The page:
Cap Negotiations. The House deeming resolution, of course, didn’t change the spending caps, which can only be done through separate legislation that must be signed by the President. Congressional Democrats and Republicans, for the most part, agree the caps need to be adjusted. There are three parties to the negotiations though, and the third doesn’t want to change the caps. President Trump has been critical of raising the caps and has not given the green light to Administration participation in negotiations with Congress. Meanwhile, Senate Majority Leader Mitch McConnell (R-Ky.) and House Speaker Nancy Pelosi (D-Calif.) have agreed to allow staff to begin work on negotiating a two-year spending caps deal.
USMCA Report. On Friday, April 19, the International Trade Commission is expected to release its report examining the economic impact of the U.S.-Mexico-Canada Agreement.
The Latest Tally. Democrats now have 18 officially announced candidates running for the presidency in 2020. Last week Rep. Eric Swalwell of California became the latest member of Congress to enter the race, and on Sunday, South Bend Mayor Pete Buttigieg officially announced his candidacy after a remarkable exploratory first quarter.
Campaign Finances. While official numbers from the Federal Election Commission will be slowly coming out over the next few hours, a look at the numbers from the FEC and from the candidates’ campaigns shows Senator Bernie Sanders leading the Democratic field with $18.2 million raised in the first quarter, followed by Senator Kamala Harris and former Rep. Beto O’Rourke. Mayor Buttigieg continues to impress as he outraised Senators Elizabeth Warren, Cory Booker, and Amy Klobuchar in the first quarter.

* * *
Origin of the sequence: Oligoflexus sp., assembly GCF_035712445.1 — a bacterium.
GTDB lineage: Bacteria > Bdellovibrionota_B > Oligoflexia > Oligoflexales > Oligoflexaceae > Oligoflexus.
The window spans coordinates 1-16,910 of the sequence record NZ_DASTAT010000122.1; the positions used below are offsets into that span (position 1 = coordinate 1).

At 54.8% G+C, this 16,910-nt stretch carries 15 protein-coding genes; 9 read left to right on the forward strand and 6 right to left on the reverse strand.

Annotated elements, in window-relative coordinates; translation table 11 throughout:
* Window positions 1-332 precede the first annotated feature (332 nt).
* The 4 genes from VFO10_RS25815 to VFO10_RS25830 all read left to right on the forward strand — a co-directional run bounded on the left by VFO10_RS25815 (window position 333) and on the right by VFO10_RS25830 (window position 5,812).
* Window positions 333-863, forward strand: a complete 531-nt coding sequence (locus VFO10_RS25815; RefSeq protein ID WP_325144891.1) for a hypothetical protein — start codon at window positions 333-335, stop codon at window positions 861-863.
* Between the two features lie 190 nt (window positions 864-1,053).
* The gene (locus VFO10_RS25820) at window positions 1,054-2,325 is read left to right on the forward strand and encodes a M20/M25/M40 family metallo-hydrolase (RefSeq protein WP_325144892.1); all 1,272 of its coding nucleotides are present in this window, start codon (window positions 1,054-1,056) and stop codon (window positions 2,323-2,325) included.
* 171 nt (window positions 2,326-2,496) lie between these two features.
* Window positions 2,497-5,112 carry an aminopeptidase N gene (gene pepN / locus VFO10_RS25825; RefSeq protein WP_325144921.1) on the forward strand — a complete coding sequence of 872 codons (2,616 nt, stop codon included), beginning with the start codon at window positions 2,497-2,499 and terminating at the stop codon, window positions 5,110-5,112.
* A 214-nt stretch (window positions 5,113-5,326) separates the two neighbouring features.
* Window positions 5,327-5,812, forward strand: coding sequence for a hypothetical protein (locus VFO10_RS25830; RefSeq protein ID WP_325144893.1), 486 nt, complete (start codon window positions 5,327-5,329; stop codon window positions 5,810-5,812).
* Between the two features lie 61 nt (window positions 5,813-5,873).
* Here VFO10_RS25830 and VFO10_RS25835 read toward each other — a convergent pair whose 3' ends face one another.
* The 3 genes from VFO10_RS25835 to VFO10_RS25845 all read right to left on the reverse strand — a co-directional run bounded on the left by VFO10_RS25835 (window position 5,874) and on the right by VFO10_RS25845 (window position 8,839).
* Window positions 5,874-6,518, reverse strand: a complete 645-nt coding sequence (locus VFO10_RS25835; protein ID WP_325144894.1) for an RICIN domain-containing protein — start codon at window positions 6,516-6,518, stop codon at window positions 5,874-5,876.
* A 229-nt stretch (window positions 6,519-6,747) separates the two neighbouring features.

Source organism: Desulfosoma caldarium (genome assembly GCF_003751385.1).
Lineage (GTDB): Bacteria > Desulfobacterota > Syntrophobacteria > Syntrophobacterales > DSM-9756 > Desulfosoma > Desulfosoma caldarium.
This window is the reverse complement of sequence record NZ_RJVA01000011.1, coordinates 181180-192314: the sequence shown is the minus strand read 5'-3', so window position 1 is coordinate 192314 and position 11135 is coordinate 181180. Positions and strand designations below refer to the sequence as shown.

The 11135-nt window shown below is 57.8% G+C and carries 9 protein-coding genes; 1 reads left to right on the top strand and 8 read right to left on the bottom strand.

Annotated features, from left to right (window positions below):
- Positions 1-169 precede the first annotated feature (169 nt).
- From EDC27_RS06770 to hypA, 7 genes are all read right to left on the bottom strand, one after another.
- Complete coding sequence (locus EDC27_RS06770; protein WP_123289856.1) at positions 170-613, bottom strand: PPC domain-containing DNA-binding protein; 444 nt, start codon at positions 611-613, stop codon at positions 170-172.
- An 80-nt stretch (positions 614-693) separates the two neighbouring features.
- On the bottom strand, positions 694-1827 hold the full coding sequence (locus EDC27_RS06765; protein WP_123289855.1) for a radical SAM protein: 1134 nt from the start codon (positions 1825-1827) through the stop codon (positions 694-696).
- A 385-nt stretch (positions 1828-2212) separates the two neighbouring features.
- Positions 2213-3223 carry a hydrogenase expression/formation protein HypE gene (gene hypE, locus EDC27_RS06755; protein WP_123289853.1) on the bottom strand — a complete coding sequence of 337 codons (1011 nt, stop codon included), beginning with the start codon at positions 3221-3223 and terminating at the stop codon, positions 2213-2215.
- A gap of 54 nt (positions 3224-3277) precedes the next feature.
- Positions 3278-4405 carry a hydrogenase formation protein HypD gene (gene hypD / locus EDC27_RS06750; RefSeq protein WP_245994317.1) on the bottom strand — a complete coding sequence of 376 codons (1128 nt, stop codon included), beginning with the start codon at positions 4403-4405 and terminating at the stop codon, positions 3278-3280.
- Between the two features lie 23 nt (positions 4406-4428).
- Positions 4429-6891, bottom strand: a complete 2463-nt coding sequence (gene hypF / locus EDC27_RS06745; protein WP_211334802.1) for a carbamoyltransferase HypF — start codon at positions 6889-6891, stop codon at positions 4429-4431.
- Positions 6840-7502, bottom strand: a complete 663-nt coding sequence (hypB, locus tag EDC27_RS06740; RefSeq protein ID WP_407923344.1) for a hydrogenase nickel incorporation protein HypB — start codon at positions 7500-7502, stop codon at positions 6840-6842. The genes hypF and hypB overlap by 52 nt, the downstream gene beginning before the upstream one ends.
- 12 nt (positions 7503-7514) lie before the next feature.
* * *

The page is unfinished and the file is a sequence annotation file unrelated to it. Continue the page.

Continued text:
Of significance, Rep. Tulsi Gabbard of Hawaii reached the 65,000 donor threshold to ensure she will be on the debate stage for the first two debates so long as there are 20 or fewer Democratic candidates.
President Trump’s campaign, meanwhile, announced he raised more than $30 million this quarter for his re-election. The Republican National Committee, which will officially be supporting President Trump’s bid, raised an additional $45.8 million, the most it has ever raised in a non-election year. Both the President’s campaign and the RNC have a combined $82 million saved up with 567 days to go until the 2020 election.
For a quick view of where each declared candidate now stands check out our campaign finance spreadsheet. We will be updating the spreadsheet as totals from the FEC are disclosed. For now the numbers reflect individual candidates announced totals.
Campaign Stops. This week will see candidates crisscrossing the country while Congress is in recess. Most candidates have scheduled stops in either Iowa or New Hampshire, with South Carolina, California, Minnesota, Wisconsin, Ohio, and Nevada also proving to be popular.
Federal agencies are working to get money to individuals and businesses as soon as possible to provide assistance in coping with the coronavirus crisis. Lawmakers won’t return to Washington until at least April 20, but discussions are already underway on provisions that should be included in the next coronavirus bill.Read More
The House is hoping to make technical corrections to the coronavirus bill it just passed; the Senate is waiting to get the corrected bill; and everyone agrees that still another legislative package is needed in order to provide assistance to hard-hit industries.Read More